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Prof. Dr. Gregor Rehder - Publications

Published

 

  • H. Niemann, P Linke, K. Knittel, E. MacPherson, A. Boetius A, W. Brückmann, G. Larvik, K. Wallmann, U. Schacht, E. Omoregie, D. Hilton, K. Brown, and G. Rehder. Methane-Carbon Flow into the Benthic Food Web at Cold Seeps – A Case Study from the Costa Rica Subduction Zone. PLoS ONE 8, e74894, doi:10.1371/journal.pone.0074894, (2013).

  • J. Schneider von Deimling, W. Weinrebe, Z. Tóth, H. Fossing, R. Endler, G. Rehder, and V. Spieß. A low frequency multibeam assessment: Spatial mapping of shallow gas by enhanced penetration and angular response anomaly. Marine and Petroleum Geology 44, 217-222, doi.org/10.1016/j.marpetgeo.2013.02.013 (2013).

  • W. Gülzow, G. Rehder, J. Schneider von Deimling, T.Seifert, and Z. Tóth. One year of continuous measurements constraining methane emissions from the Baltic Sea to the atmosphere using a ship of opportunity. Biogeosciences 10, 81-99, doi:10.5194/bg-10-81-2013, (2013).

  • O. Schmale, M. Blumenberg, K. Kießlich, G.Jakobs, C. Berndmeyer, M. Labrenz, V. Thiel, and G. Rehder. Aerobic methanotrophy within the pelagic redox-zone of the Gotland Deep (central Baltic Sea). Biogeosciences 9, 4969-4977, doi:10.5194/bg-9-4969-2012 (2012).

  • K.Yanagawa, Y. Morono, D. de Beer, M. Haeckel, M. Sunamura, T. Futagami, T. Hoshino, T. Terada, K.-i. Nakamura, T. Urabe, G. Rehder, A. Boetius and F. Inagaki. Metabolically active microbial communities in marine sediment under high-CO2 and low-pH extremes. ISME Journal, doi:10.1038/ismej.2012.124 (2012).

  • S. Mau, G. Rehder, H. Sahling, T. Schleicher, and P. Linke. Seepage of methane at Jaco Scar, a slide caused by seamount subduction offshore Costa Rica. Int. J. Earth Sci.8, doi: 10.1007/s00531-012-0822-z (2012).

  • G. Rehder, R. Eckl, M. Elfgen, A. Falenty, R. Hamann, N. Kähler, W.F. Kuhs, H. Osterkamp, and C. Windmeier. Methane hydrate pellet transport unsing the self-preservation effect: a techno-economic analysis. Energies 5: 2499-2523 (2012).

  • O.Schmale, M. Walter, J. Schneider von Deimling, J. Sültenfuß, S. Walker, G. Rehder, and R. Keir. Fluid and gas fluxes from the Logatchev hydorthermal vent area. Geochem. Geophys., Geosys. 13: Q07007, doi: 10.1029/2012GC004158 (2012).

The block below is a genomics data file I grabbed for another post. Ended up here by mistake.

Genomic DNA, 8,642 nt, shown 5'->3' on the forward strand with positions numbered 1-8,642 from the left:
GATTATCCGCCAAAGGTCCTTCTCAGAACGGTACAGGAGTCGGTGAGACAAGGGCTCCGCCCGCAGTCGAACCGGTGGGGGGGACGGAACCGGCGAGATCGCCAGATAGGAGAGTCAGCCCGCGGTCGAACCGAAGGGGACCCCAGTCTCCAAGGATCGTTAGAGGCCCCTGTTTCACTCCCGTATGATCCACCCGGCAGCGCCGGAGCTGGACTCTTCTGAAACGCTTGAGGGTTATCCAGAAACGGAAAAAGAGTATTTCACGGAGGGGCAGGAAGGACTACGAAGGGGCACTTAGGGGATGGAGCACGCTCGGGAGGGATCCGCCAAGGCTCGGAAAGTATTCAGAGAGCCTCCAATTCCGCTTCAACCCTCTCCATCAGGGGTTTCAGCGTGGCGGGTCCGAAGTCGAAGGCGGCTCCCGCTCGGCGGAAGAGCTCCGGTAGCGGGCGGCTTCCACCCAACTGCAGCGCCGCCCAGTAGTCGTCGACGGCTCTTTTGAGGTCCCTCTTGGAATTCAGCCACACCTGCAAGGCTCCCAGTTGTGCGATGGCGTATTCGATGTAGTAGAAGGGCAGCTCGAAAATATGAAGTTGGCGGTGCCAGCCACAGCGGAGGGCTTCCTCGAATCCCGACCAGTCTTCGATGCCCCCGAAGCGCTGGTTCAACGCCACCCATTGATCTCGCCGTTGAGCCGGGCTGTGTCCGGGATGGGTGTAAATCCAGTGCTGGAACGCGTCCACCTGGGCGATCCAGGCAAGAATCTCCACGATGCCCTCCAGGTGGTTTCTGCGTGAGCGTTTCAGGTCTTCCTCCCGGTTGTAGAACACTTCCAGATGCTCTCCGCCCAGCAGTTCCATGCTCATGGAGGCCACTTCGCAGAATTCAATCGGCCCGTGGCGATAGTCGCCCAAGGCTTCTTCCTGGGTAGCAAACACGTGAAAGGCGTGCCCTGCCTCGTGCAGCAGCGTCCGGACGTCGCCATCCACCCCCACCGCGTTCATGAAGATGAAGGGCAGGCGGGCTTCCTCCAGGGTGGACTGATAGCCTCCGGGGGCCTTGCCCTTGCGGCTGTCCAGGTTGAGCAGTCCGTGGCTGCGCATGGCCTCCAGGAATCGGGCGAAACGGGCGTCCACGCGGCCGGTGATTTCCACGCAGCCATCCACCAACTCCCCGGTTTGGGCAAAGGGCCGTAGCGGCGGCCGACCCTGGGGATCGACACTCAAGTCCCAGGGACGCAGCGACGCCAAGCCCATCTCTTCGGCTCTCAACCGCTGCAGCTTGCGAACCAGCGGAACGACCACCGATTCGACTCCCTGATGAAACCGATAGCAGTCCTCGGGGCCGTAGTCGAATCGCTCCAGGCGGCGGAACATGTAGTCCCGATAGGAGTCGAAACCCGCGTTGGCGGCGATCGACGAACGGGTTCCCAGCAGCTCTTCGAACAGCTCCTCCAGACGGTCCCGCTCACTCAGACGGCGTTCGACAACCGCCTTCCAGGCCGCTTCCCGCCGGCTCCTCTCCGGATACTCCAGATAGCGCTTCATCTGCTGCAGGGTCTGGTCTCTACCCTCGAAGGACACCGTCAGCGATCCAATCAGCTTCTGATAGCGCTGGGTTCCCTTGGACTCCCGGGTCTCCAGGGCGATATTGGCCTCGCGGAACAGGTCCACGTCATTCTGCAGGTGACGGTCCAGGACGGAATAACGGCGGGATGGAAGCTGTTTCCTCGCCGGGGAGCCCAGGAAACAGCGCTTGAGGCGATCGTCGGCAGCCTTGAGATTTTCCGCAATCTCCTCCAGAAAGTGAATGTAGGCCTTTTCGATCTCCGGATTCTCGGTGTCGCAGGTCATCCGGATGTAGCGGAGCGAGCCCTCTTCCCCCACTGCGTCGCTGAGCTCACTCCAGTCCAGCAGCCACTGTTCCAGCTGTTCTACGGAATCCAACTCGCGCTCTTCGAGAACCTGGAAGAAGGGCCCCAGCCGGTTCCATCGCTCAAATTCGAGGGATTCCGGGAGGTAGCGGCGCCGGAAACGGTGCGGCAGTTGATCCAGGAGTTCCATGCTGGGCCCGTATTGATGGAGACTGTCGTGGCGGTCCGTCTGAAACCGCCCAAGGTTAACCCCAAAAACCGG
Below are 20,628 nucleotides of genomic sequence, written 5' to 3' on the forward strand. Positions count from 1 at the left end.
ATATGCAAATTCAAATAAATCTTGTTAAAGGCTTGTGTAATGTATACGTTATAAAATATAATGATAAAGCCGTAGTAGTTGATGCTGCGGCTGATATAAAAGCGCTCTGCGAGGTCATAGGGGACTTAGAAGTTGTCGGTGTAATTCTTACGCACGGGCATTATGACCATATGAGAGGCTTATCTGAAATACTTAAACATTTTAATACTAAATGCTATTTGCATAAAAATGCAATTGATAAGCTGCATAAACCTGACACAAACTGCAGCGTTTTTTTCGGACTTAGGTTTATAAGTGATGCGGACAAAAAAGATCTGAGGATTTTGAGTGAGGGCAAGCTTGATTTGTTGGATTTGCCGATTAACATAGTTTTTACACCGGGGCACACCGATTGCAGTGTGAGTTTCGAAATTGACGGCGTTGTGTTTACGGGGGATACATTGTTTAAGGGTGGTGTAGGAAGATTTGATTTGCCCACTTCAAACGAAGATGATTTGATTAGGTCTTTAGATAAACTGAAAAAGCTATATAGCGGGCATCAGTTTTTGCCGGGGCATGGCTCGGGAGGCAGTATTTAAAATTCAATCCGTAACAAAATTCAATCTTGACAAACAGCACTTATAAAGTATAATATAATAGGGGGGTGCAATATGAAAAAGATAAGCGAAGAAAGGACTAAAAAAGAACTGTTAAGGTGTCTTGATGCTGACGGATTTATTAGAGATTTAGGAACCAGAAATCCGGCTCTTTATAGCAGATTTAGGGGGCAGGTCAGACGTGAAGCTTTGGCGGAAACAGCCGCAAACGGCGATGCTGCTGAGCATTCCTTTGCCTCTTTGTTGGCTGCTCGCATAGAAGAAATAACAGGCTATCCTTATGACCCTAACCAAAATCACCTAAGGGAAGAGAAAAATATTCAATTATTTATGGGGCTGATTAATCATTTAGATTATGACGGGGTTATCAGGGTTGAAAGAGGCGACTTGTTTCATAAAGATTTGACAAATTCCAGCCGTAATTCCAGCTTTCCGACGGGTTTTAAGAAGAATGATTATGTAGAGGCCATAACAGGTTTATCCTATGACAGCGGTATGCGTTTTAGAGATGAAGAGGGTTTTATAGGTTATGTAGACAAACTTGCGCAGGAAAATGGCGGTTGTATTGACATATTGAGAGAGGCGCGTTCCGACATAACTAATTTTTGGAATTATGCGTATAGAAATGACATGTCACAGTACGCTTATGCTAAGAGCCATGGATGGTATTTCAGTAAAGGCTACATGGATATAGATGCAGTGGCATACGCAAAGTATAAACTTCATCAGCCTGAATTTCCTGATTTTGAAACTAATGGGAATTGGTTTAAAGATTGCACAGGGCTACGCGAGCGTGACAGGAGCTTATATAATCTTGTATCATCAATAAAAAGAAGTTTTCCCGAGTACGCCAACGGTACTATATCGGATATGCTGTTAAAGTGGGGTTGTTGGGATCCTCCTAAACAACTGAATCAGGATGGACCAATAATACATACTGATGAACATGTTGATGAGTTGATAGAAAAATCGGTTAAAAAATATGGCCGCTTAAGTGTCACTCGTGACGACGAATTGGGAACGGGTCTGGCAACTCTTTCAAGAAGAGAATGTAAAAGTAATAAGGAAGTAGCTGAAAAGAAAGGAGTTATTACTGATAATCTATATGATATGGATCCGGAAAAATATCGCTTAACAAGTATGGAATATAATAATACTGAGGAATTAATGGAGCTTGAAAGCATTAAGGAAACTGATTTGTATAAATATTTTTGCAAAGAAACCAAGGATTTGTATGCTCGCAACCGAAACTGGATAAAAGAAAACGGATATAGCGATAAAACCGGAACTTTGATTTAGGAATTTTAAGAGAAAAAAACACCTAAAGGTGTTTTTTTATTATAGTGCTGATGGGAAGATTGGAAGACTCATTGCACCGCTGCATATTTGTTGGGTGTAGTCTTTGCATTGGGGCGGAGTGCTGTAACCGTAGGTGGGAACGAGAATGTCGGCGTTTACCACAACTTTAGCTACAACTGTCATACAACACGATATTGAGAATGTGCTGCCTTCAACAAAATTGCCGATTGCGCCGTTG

• A. Löffler, B. Schneider, M. Perttilä, and G. Rehder, Air-sea exchange in the Gulf of Bothnia, Baltic Sea, Continental Shelf Research, 37, 46-56, (2012).

  • P. Holtermann, L. Umlauf, T. Tanhua, O. Schmale, G. Rehder, and J. J. Waniek. The Baltic Sea Tracer Release Experiment. Part I: Mixing rates, J. Geophys. Res., doi:10.1029/2011JC007439, in press (2011).

  • S.B. Joye, I. Leifer, I.R. MacDonald, J.P. Chanton, C.D. Meile, A.P. Teske, J.E. Kostka, L. Chistoserdova, R. Coffin, D. Hollander, M. Kastner, J.P. Montoya, G. Rehder, E.Solomon, T. Treude, and T.A. Villareal. Comment on "A persistent oxygen anomaly reveals the fate of spilled methane in the deep Gulf of Mexico". Science, 332, 10.1126/science.1203307, (2011).

  • J. Schneider von Deimling, G. Rehder, D.F. McGinnnis, J. Greinert, and P. Linke.  Quantification of seep-related methane gas emissions at Tommeliten, North Sea. Continental Shelf  Research, 31, 867-878, (2011).

  • A. Falenty, W.F. Kuhs, M. Glockzin, and G. Rehder: P-T dependent degree of “Self-preservation” of CH4 and NG-Hydrates in the context of offshore gas transport (extended abstract). Proceedings of the 7th International Conference on Gas Hydrates (ICGH 2011), Edinburgh, Scotland, July 17-21, (2011).

  • W. Gülzow, G. Rehder, B. Schneider, J. Schneider v. Deimling, and B. Sadkowiak. A new method for continuous measurement of methane and carbon dioxide in surface waters using off-axis integrated cavity output spectroscopy (ICOS): An example from the Baltic Sea. Limnology Oceanography Methods, 9, 168-174, (2011).

  • A. Falenty, W.F. Kuhs, M. Glockzin, and G. Rehder. “Self-preservation” of CH4 clathrates in the context for offshore gas transport, Proceedings from the 12th International Conference on Physics and Chemistry of Ice, Hokkaido University Press 189-196, (2011).

  • P. Holtermann, L. Umlauf, T. Tanhua, O. Schmale, G. Rehder, and J. J. Waniek. The Baltic Sea Tracer Release Experiment. Part I: Mixing rates, J. Geophys. Res., doi:10.1029/2011JC007439, in press (2011).
  • S.B. Joye, I. Leifer, I.R. MacDonald, J.P. Chanton, C.D. Meile, A.P. Teske, J.E. Kostka, L. Chistoserdova, R. Coffin, D. Hollander, M. Kastner, J.P. Montoya, G. Rehder, E. Solomon, T. Treude, and T.A. Villareal. Comment on "A persistent oxygen anomaly reveals the fate of spilled methane in the deep Gulf of Mexico". Science, 332, 10.1126/science.1203307, (2011).
  • J. Schneider von Deimling, G. Rehder, D.F. McGinnnis, J. Greinert, and P. Linke.  Quantification of seep-related methane gas emissions at Tommeliten, North Sea. Continental Shelf  Research, 31, 867-878, (2011).
  • A. Falenty, W.F. Kuhs, M. Glockzin, and G. Rehder: P-T dependent degree of “Self-preservation” of CH4 and NG-Hydrates in the context of offshore gas transport (extended abstract). Proceedings of the 7th International Conference on Gas Hydrates (ICGH 2011), Edinburgh, Scotland, July 17-21, (2011).
  • W. Gülzow, G. Rehder, B. Schneider, J. Schneider v. Deimling, and B. Sadkowiak. A new method for continuous measurement of methane and carbon dioxide in surface waters using off-axis integrated cavity output spectroscopy (ICOS): An example from the Baltic Sea. Limnology Oceanography Methods, 9, 168-174, (2011).
  • A. Falenty, W.F. Kuhs, M. Glockzin, and G. Rehder. “Self-preservation” of CH4 clathrates in the context for offshore gas transport, Proceedings from the 12th International Conference on Physics and Chemistry of Ice, Hokkaido University Press 189-196, (2011).